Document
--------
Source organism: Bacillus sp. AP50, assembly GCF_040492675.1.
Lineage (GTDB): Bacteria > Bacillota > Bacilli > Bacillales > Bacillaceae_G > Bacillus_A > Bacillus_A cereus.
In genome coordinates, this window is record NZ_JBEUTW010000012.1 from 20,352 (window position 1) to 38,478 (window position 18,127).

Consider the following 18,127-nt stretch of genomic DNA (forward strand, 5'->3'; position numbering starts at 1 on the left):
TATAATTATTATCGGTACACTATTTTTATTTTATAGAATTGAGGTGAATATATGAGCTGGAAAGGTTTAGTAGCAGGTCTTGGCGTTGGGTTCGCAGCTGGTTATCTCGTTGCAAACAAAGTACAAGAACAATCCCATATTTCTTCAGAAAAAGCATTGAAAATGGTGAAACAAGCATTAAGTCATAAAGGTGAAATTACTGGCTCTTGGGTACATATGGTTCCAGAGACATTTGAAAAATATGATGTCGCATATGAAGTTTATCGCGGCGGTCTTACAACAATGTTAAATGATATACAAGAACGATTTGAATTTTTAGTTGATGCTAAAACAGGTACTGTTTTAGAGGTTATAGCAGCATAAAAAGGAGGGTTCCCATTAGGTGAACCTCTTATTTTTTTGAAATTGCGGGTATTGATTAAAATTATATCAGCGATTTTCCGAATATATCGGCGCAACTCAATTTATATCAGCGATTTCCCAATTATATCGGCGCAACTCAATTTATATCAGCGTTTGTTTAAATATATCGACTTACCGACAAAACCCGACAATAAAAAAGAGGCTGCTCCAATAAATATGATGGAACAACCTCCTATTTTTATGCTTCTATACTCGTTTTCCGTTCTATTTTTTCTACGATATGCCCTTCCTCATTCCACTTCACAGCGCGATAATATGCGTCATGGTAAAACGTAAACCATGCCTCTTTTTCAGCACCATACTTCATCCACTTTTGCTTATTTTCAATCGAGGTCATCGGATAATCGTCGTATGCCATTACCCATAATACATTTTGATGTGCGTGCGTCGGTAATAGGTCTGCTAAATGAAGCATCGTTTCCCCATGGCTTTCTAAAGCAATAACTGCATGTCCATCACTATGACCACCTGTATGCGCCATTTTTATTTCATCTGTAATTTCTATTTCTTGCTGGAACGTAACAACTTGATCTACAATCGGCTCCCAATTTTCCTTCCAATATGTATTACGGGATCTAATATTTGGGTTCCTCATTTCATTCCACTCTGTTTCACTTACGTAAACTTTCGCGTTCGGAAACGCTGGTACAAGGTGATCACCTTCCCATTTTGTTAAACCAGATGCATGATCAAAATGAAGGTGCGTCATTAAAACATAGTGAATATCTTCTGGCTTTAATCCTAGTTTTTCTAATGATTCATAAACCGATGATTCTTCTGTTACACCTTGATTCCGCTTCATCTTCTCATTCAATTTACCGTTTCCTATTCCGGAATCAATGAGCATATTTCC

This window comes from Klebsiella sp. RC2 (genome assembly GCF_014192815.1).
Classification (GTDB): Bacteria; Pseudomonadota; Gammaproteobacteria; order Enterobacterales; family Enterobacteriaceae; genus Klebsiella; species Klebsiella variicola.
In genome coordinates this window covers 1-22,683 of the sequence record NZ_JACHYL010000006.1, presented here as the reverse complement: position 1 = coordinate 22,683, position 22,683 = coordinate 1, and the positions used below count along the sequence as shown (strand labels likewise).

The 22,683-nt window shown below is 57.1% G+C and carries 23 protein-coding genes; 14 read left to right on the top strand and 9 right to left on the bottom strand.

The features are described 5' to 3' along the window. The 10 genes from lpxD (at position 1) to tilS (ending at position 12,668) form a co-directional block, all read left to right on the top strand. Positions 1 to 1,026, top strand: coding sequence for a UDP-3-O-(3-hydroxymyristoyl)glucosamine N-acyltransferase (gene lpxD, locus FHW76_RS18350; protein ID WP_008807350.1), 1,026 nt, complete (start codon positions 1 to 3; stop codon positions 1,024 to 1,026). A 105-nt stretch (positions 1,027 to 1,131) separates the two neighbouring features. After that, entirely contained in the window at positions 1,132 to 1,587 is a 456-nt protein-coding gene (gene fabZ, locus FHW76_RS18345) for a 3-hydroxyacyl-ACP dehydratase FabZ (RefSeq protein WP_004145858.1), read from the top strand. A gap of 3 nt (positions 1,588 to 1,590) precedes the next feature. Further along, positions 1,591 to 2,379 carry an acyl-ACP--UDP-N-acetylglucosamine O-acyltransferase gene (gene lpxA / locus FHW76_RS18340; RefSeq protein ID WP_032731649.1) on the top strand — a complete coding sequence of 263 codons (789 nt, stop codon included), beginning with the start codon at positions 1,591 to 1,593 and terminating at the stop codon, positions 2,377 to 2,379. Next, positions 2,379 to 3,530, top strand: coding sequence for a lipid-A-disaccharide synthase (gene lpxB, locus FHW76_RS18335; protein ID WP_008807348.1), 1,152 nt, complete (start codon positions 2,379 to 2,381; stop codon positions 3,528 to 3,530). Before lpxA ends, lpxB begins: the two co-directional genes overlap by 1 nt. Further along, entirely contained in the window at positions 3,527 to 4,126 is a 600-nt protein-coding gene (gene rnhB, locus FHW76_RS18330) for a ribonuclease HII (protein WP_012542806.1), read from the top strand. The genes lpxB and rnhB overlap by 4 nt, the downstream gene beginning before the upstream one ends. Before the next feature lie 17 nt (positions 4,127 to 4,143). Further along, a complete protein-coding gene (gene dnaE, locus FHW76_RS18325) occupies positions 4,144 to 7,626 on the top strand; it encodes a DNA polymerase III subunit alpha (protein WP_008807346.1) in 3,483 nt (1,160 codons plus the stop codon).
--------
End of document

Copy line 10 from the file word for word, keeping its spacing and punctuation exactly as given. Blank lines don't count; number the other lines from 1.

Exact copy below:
The features are described 5' to 3' along the window. The 10 genes from lpxD (at position 1) to tilS (ending at position 12,668) form a co-directional block, all read left to right on the top strand. Positions 1 to 1,026, top strand: coding sequence for a UDP-3-O-(3-hydroxymyristoyl)glucosamine N-acyltransferase (gene lpxD, locus FHW76_RS18350; protein ID WP_008807350.1), 1,026 nt, complete (start codon positions 1 to 3; stop codon positions 1,024 to 1,026). A 105-nt stretch (positions 1,027 to 1,131) separates the two neighbouring features. After that, entirely contained in the window at positions 1,132 to 1,587 is a 456-nt protein-coding gene (gene fabZ, locus FHW76_RS18345) for a 3-hydroxyacyl-ACP dehydratase FabZ (RefSeq protein WP_004145858.1), read from the top strand. A gap of 3 nt (positions 1,588 to 1,590) precedes the next feature. Further along, positions 1,591 to 2,379 carry an acyl-ACP--UDP-N-acetylglucosamine O-acyltransferase gene (gene lpxA / locus FHW76_RS18340; RefSeq protein ID WP_032731649.1) on the top strand — a complete coding sequence of 263 codons (789 nt, stop codon included), beginning with the start codon at positions 1,591 to 1,593 and terminating at the stop codon, positions 2,377 to 2,379. Next, positions 2,379 to 3,530, top strand: coding sequence for a lipid-A-disaccharide synthase (gene lpxB, locus FHW76_RS18335; protein ID WP_008807348.1), 1,152 nt, complete (start codon positions 2,379 to 2,381; stop codon positions 3,528 to 3,530). Before lpxA ends, lpxB begins: the two co-directional genes overlap by 1 nt. Further along, entirely contained in the window at positions 3,527 to 4,126 is a 600-nt protein-coding gene (gene rnhB, locus FHW76_RS18330) for a ribonuclease HII (protein WP_012542806.1), read from the top strand. The genes lpxB and rnhB overlap by 4 nt, the downstream gene beginning before the upstream one ends. Before the next feature lie 17 nt (positions 4,127 to 4,143). Further along, a complete protein-coding gene (gene dnaE, locus FHW76_RS18325) occupies positions 4,144 to 7,626 on the top strand; it encodes a DNA polymerase III subunit alpha (protein WP_008807346.1) in 3,483 nt (1,160 codons plus the stop codon).